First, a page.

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Nissan scores touchdown with unconventional marketing direction

Never mind the winless record, it's been a dream season for Hamilton's Sir John A. Macdonald Chiefs.

Not only were the Chiefs selected as one of 21 struggling high school football programs to benefit from Nissan's Back in the Game campaign, but they were also chosen as one of two teams – Edmonton's Eastglen Blue Devils are the other – to be featured in television commercials and a web documentary.

Additionally, the Chiefs received new jerseys, equipment, team clothing, a tackling sled and guest coaching from CFL players. Surprises became de rigueur, so when the players were taken to Tim Hortons Field, new home of the Hamilton Tiger-Cats, they assumed it was for a tour.

What happened next was beyond anyone's expectation.

Lined up across the field, the 25-player squad watched as a scoreboard video announced that Nissan was flying them to the 102nd Grey Cup game in Vancouver. Following a nano-second of disbelief, the players erupted in joy, yelling, screaming, jumping and hugging. Some even collapsed to the turf.

"I knew it was coming," said Chiefs head coach Jeff Kott. "But for the team, they were shocked … they couldn't believe it.

"It really was a cool experience."

Thousands of kilometres to the west, Eastglen players learned they, too, were going to participate in the football festivities. The Chiefs and Blue Devils will play each other on Saturday at the University of British Columbia's Thunderbird Stadium.

For Nissan, this is exactly the emotional resonance the program was intended to create. A sponsor of the Canadian Football League since 2007, the auto maker realized it needed to go in a new direction with its marketing.

"Consumers weren't identifying Nissan with the CFL or Nissan with football in particular," said Steve Rhind, Nissan Canada's director of marketing. "We wanted to do something different to improve that association with the brand.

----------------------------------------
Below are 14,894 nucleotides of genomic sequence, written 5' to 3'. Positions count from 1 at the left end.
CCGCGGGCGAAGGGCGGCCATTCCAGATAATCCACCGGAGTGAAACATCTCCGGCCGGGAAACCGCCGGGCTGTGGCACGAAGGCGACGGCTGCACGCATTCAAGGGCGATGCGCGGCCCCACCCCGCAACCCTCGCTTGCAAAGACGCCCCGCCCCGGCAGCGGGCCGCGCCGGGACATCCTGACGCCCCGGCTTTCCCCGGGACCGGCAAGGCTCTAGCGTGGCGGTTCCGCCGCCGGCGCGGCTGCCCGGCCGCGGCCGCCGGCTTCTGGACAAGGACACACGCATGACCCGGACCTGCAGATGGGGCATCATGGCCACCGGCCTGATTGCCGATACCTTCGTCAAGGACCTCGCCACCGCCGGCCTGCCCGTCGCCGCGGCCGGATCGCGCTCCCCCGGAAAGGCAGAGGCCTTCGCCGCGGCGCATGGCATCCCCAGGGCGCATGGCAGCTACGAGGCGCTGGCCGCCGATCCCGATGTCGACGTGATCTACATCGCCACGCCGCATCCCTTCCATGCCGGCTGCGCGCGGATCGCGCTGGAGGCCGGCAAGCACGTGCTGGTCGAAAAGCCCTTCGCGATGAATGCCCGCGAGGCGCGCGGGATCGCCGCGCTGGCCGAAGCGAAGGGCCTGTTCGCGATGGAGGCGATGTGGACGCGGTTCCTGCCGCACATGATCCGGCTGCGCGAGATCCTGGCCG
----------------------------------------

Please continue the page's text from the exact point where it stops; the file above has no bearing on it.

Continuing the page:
"We felt the best way to go about that was doing something more on a grassroots level."

And so Back in the Game was born.

"It just made a whole lot of sense," said Rhind, calling it a win-win.

"It's a marketing opportunity for us but at the same time, it's doing something good in those local communities."

The campaign concludes with the Grey Cup and Nissan will review its impact. Television commercials showing snippets of high school players – expressing what football means to them – were broadcast during CFL games, directing fans to backinthegame.ca. Initial reports are positive: The first "webisode" has been viewed more than one-million times and Rhind says feedback from its participating dealerships and the community has been positive.

"When we saw the response with this we felt like, 'Wow, we're on to something really strong here,'" he said. "It's really connecting with people and we would like to be able to bring it back."

Kott couldn't agree more. Sir John A. Macdonald is a tough inner-city school, one that has struggled to keep its football program afloat. Kott, a math and phys-ed teacher who has coached the senior team since 2001, says it's a yearly challenge to get kids to commit.

"This year was different," he said. "They had something to be proud of. They had an identity. This is who we are. This is Sir John A. Macdonald football and this is why it's awesome: the Grey Cup and our brand-new uniforms and because of Nissan coming in …"

"It's a life-changing experience for the kids, it really is."

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